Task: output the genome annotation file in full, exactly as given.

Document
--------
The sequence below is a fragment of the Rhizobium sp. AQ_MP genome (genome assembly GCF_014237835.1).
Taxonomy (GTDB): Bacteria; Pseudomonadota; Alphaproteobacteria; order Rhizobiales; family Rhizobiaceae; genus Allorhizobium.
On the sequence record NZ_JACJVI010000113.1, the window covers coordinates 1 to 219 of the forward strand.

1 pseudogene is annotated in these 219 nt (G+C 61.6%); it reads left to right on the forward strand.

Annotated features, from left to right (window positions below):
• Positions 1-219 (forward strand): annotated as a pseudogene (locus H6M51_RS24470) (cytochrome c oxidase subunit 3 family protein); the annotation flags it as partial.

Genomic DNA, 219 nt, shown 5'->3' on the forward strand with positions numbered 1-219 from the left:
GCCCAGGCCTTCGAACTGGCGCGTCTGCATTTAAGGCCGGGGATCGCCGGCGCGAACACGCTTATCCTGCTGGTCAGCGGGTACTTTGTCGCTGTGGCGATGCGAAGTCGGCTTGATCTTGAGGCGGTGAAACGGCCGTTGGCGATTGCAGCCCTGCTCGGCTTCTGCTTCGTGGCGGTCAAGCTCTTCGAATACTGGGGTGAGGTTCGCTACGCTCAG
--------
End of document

The sequence below is a fragment of the Rhizobium sp. AQ_MP genome (genome assembly GCF_014237835.1).
Taxonomy (GTDB): Bacteria; Pseudomonadota; Alphaproteobacteria; order Rhizobiales; family Rhizobiaceae; genus Allorhizobium.
On the sequence record NZ_JACJVI010000113.1, the window covers coordinates 1 to 219 of the forward strand.

1 pseudogene is annotated in these 219 nt (G+C 61.6%); it reads left to right on the forward strand.

Annotated features, from left to right (window positions below):
• Positions 1-219 (forward strand): annotated as a pseudogene (locus H6M51_RS24470) (cytochrome c oxidase subunit 3 family protein); the annotation flags it as partial.

Genomic DNA, 219 nt, shown 5'->3' on the forward strand with positions numbered 1-219 from the left:
GCCCAGGCCTTCGAACTGGCGCGTCTGCATTTAAGGCCGGGGATCGCCGGCGCGAACACGCTTATCCTGCTGGTCAGCGGGTACTTTGTCGCTGTGGCGATGCGAAGTCGGCTTGATCTTGAGGCGGTGAAACGGCCGTTGGCGATTGCAGCCCTGCTCGGCTTCTGCTTCGTGGCGGTCAAGCTCTTCGAATACTGGGGTGAGGTTCGCTACGCTCAG